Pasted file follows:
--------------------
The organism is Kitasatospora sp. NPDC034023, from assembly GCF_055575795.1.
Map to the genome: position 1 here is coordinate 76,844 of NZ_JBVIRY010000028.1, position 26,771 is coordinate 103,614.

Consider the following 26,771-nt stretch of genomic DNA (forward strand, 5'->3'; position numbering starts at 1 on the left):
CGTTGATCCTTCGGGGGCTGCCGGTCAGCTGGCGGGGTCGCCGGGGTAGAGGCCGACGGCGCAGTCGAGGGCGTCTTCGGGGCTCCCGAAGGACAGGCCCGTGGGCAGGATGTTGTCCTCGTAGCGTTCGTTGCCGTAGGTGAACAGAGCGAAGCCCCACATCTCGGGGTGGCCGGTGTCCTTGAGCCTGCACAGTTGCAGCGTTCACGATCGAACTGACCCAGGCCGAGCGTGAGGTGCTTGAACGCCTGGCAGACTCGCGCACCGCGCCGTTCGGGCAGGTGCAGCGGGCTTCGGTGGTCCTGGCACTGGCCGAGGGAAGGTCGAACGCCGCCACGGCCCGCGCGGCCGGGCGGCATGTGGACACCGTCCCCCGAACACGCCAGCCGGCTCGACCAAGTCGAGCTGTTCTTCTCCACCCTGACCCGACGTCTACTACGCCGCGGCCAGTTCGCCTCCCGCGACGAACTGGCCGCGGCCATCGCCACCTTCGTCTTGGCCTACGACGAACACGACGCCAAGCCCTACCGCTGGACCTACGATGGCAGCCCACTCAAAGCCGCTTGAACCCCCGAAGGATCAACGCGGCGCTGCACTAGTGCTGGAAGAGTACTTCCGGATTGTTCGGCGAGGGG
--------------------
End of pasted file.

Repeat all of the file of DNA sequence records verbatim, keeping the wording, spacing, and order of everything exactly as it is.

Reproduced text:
The organism is Kitasatospora sp. NPDC034023, from assembly GCF_055575795.1.
Map to the genome: position 1 here is coordinate 76,844 of NZ_JBVIRY010000028.1, position 26,771 is coordinate 103,614.

Consider the following 26,771-nt stretch of genomic DNA (forward strand, 5'->3'; position numbering starts at 1 on the left):
CGTTGATCCTTCGGGGGCTGCCGGTCAGCTGGCGGGGTCGCCGGGGTAGAGGCCGACGGCGCAGTCGAGGGCGTCTTCGGGGCTCCCGAAGGACAGGCCCGTGGGCAGGATGTTGTCCTCGTAGCGTTCGTTGCCGTAGGTGAACAGAGCGAAGCCCCACATCTCGGGGTGGCCGGTGTCCTTGAGCCTGCACAGTTGCAGCGTTCACGATCGAACTGACCCAGGCCGAGCGTGAGGTGCTTGAACGCCTGGCAGACTCGCGCACCGCGCCGTTCGGGCAGGTGCAGCGGGCTTCGGTGGTCCTGGCACTGGCCGAGGGAAGGTCGAACGCCGCCACGGCCCGCGCGGCCGGGCGGCATGTGGACACCGTCCCCCGAACACGCCAGCCGGCTCGACCAAGTCGAGCTGTTCTTCTCCACCCTGACCCGACGTCTACTACGCCGCGGCCAGTTCGCCTCCCGCGACGAACTGGCCGCGGCCATCGCCACCTTCGTCTTGGCCTACGACGAACACGACGCCAAGCCCTACCGCTGGACCTACGATGGCAGCCCACTCAAAGCCGCTTGAACCCCCGAAGGATCAACGCGGCGCTGCACTAGTGCTGGAAGAGTACTTCCGGATTGTTCGGCGAGGGG